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Int J Biochem Cell Biol. 2006;38(10):1678-85. Epub 2006 May 2.

Low-pH preparation of skeletal muscle satellite cells can be used to study activation in vitro.

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  • 1Department of Bioscience and Biotechnology, Graduate School of Agriculture, Kyushu University, Hakozaki 6-10-1, Higashi-ku, Fukuoka 812-8581, Japan. rtatsumi@agr.kyushu-u.ac.jp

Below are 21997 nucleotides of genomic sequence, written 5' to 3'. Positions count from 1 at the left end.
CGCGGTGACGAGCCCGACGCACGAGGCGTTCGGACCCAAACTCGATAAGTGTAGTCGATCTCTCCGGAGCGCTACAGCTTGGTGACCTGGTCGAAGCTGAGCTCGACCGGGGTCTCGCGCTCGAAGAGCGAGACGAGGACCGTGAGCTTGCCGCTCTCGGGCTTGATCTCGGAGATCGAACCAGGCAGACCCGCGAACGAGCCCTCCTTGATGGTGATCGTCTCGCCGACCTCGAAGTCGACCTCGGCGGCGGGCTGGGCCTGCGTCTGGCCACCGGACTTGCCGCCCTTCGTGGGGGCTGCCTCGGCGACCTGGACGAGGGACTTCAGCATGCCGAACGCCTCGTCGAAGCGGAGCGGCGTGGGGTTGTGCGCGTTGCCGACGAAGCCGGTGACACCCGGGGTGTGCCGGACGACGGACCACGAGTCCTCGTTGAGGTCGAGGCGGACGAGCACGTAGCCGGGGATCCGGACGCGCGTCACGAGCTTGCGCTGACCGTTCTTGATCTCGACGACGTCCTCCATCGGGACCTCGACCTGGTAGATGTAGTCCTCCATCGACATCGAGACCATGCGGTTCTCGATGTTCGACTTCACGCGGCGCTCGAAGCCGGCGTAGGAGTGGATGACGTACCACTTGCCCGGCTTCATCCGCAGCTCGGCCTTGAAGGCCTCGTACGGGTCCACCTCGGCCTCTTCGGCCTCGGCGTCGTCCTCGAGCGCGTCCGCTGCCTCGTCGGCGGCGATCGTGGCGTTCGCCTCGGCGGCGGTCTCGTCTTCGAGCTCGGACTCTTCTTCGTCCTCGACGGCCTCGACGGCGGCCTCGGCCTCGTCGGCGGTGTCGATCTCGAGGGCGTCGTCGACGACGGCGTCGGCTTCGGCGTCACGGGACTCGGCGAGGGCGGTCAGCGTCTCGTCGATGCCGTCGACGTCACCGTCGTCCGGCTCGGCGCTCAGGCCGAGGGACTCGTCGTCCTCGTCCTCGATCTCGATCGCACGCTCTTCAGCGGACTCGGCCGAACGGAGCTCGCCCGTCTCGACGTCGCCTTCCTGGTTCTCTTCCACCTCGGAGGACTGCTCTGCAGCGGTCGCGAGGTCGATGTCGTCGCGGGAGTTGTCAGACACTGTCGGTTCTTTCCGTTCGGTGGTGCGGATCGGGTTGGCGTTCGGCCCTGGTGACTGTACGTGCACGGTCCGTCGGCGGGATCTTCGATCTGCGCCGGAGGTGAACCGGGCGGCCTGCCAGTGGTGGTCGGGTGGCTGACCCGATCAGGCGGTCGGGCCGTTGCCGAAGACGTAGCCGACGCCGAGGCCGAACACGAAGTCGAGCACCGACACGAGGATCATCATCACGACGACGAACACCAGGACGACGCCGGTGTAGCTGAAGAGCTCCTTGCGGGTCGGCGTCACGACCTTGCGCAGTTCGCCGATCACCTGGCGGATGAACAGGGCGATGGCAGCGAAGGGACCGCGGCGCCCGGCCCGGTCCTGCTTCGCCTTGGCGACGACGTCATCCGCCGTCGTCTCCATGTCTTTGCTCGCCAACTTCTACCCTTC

When skeletal muscle is stretched or injured, satellite cells are activated to enter the cell cycle, and this process could be mediated by hepatocyte growth factor (HGF) and nitric oxide (NO) as revealed by primary culture technique. In this system, which was originally developed by Allen et al. [Allen, R. E., Temm-Grove, C. J., Sheehan, S. M., & Rice, G. (1997). Skeletal muscle satellite cell cultures. Methods Cell Biol., 52, 155-176], however, some populations of satellite cells would receive activation signals during the cell isolation procedure; the high baseline level of activation diminishes the magnitude of the observed effect of HGF and NO. In this study, we modified the cell isolation procedure by lowering pH of muscle and isolation media from 7.2 (original) to 6.5. This modification was designed to block the activation signal generation, based on our previous observations that the satellite cell activation in response to mechanical stimulation only occurred between pH 7.1 and 7.5. Satellite cells prepared at low-pH showed a low baseline level of activation in bromodeoxyuridine incorporation and MyoD expression assays on control cultures, and demonstrated a large activation response to mechanical stretch, exogenous HGF and NO donor. Cell yield and myogenic purity were not affected by the modifications. The low-pH procedure could provide an improved satellite cell model for in vitro activation experiments.

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